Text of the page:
''obstructing a consumer who attempts to terminate a contract.''

Back in 1973, when part III of the Fair Trading Bill was debated in Parliament, Sir Geoffrey Howe, as he is now, said that its purpose was to create a climate in which the overwhelming majority of traders who dealt fairly with the public could continue to flourish without interference, and in which the minority who

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maintained an unhelpful attitude to justified complaints by consumers would see sense and, in the end, the necessity of mending their ways and improving their standards. I think that it would be fair to say that all members of the Committee believe that part III of the 1973 Act has simply not lived up to the ambitions that people had for it. The provision was supposed to have been targeted at traders who followed a consistent course of conduct that was unfair and detrimental to consumers. None of us regrets the passing of part III. We merely want it to be replaced with something more effective and immediate.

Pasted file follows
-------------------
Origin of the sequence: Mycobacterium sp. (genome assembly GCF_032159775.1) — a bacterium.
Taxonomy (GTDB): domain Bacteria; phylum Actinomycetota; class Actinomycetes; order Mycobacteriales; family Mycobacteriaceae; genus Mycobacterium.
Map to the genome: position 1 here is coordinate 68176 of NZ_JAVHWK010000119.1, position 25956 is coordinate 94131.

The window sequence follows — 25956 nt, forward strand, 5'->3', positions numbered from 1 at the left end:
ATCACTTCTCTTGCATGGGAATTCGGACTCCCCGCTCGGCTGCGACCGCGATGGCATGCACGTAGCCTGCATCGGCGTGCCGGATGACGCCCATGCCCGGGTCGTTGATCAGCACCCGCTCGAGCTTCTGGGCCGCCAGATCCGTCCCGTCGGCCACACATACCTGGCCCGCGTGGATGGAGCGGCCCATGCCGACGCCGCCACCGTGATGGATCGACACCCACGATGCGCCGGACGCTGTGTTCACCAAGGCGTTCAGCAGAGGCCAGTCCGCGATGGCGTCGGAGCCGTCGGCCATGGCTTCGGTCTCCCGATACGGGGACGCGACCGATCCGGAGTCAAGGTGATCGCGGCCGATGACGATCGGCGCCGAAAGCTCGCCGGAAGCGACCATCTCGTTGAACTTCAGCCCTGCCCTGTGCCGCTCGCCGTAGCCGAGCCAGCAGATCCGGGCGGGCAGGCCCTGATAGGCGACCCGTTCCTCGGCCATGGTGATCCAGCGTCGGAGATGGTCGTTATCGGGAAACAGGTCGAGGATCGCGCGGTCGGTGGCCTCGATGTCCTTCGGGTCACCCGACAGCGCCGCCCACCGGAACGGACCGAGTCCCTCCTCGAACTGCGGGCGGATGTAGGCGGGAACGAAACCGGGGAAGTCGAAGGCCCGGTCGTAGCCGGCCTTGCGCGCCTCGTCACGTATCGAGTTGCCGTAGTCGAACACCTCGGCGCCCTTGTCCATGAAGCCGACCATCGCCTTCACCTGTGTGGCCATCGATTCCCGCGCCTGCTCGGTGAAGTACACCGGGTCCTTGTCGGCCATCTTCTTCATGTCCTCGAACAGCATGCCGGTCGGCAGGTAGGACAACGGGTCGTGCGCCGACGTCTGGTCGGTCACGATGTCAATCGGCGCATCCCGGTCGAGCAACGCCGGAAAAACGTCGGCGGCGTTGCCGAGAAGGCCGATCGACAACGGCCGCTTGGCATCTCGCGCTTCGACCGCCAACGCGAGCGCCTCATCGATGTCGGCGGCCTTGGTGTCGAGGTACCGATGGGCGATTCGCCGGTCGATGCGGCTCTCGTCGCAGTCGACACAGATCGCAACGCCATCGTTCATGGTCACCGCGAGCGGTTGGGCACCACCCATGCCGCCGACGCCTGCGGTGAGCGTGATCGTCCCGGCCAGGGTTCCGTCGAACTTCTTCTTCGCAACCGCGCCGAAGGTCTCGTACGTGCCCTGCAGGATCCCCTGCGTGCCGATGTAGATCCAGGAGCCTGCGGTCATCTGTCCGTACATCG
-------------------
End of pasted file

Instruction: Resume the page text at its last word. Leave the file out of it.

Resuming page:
I am pleased to say that a variety of other bodies supports the amendments. I have a letter from the Institute of Plumbing, in which it expressed support for the NCC's proposals. It states:

    ''The addition of a 'general duty not to trade unfairly' will help protect the public from unscrupulous and sometimes dangerous traders in our industry and elsewhere.''

The Law Society—curiously so; I would have expected it to have reservations, but the opposite is the case—has a particular reason for supporting the amendments. It states that